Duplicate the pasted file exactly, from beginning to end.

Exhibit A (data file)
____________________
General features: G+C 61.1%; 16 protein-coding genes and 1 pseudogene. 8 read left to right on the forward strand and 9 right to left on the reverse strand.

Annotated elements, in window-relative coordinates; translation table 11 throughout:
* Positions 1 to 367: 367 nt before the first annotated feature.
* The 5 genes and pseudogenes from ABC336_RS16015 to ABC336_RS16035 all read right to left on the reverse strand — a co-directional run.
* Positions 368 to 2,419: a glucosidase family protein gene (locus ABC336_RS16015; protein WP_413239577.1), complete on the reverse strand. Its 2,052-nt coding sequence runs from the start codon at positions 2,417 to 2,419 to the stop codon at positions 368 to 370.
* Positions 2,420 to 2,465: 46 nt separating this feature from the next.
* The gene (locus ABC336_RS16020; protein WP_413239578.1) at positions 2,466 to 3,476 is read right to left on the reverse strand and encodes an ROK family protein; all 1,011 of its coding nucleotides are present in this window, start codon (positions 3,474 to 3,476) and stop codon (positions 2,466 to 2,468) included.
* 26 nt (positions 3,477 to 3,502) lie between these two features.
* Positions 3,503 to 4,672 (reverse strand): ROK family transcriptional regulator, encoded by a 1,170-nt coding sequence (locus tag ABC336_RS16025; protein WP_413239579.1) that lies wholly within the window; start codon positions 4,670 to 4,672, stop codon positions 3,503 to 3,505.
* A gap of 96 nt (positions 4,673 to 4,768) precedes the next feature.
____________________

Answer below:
General features: G+C 61.1%; 16 protein-coding genes and 1 pseudogene. 8 read left to right on the forward strand and 9 right to left on the reverse strand.

Annotated elements, in window-relative coordinates; translation table 11 throughout:
* Positions 1 to 367: 367 nt before the first annotated feature.
* The 5 genes and pseudogenes from ABC336_RS16015 to ABC336_RS16035 all read right to left on the reverse strand — a co-directional run.
* Positions 368 to 2,419: a glucosidase family protein gene (locus ABC336_RS16015; protein WP_413239577.1), complete on the reverse strand. Its 2,052-nt coding sequence runs from the start codon at positions 2,417 to 2,419 to the stop codon at positions 368 to 370.
* Positions 2,420 to 2,465: 46 nt separating this feature from the next.
* The gene (locus ABC336_RS16020; protein WP_413239578.1) at positions 2,466 to 3,476 is read right to left on the reverse strand and encodes an ROK family protein; all 1,011 of its coding nucleotides are present in this window, start codon (positions 3,474 to 3,476) and stop codon (positions 2,466 to 2,468) included.
* 26 nt (positions 3,477 to 3,502) lie between these two features.
* Positions 3,503 to 4,672 (reverse strand): ROK family transcriptional regulator, encoded by a 1,170-nt coding sequence (locus tag ABC336_RS16025; protein WP_413239579.1) that lies wholly within the window; start codon positions 4,670 to 4,672, stop codon positions 3,503 to 3,505.
* A gap of 96 nt (positions 4,673 to 4,768) precedes the next feature.